Last Wednesday I found out my mentor and role-model, Carlos Cortez, passed away at age 81. Carlos symbolized for me what it was to be a true artist of the people. Artist and Poet, he died of heart failure at 7:44 PM on Tuesday, January 18, 2005, at his home in Lakeview. He was surrounded by friends and listening to the music of the Texas Tornadoes when he passed away. I met Carlos in Los Angeles in 1998 and I was immediatly inspired by his humility and his beautiful spirit. At that time I was doing an internship at the Center for the Study of Political Graphics, one of the largest political poster archives in the world. I remember driving he and his wife Marianna around LA and enjoying every minute of Carlos's stories. I learned early last year (Jan 04) that Marianna had passed and that Carlos' health was failing. So in July I paid him a visit with the intention of telling him that he has taught me what it means to be a true artist of the revolution. I wrote him a letter where I promised to him that I would keep the tradition of social serigraphy going, and that I would commit to be an artist that was accountable and representative of the people. He had me read the letter aloud and it made him happy. I had a nice dinner with him and we laughed and talked. By then he was on hospice care and I knew it was only a matter of time. I remember sitting on his couch and flipping through his books. In one of his books he wrote a beautiful short poem to his wife Marianna. He said that the house was empty without her, that he missed her so. When I learned of his passing, part of me was sad, but another part of me was happy that he now would join his beautiful wife.
Then last nite, I finally had the chance to say goodbye, 10 days later. A great tragedy happened last nite, a story which I will tell at another time, but the chaos of the evening lulled me into a deep sleep. I had a vivid dream. I was in New York, at a cultural center. I walked into the printmaking room, a small room with light blue walls and flourescent lights overhead. It was a classroom with a large table and a bunch of woodcutting supplies. There at the end of the long table, was Carlos Cortez, carving away at one of his linocuts. He was carving with one hand and holding the linoleum with his other hand. For those that don't know, Carlos was a linocutter and woodblock artist. There he was with his long white hari and his big belly. It seemed like class was just over. I walked up to Carlos, and he stood and gave me a big hug. He told me to continue working and to keep going, to stay true to the movement. He held me for a long time in his warm hug. In my dream, I was not suprised to see him. I was aware that he had passed, but I was not surprised to see him. It must have been those dream states where the abnormal happens regularly.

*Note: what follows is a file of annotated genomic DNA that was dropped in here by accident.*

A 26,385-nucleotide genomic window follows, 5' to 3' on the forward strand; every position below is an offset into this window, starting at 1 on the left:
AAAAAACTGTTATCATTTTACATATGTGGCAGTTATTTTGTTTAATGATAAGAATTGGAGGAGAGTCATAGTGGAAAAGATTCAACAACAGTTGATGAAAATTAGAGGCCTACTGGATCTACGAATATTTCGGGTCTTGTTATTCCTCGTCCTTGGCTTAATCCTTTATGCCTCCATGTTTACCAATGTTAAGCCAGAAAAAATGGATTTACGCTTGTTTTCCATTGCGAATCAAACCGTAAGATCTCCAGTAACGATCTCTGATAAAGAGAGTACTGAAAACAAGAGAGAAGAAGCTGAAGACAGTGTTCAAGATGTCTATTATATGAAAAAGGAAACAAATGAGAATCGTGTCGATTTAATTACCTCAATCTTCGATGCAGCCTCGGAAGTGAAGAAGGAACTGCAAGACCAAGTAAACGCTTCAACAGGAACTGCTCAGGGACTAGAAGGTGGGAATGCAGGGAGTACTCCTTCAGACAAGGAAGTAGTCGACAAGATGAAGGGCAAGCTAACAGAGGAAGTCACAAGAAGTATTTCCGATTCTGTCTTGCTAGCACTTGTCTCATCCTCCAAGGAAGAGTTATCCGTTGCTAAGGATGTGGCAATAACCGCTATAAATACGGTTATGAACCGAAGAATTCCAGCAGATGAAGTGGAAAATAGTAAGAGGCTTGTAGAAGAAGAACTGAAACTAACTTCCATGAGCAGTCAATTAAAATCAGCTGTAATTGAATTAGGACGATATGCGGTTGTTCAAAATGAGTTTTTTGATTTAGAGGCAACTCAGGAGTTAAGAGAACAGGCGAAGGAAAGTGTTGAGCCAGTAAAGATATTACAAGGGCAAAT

So he came to say goodbye. I am grateful for this and I view it as an indication to continue with my art form. I will be developing a page on my site dedicated to Carlos Cortez, and I will post images of his art work as well. Que Viva Carlos!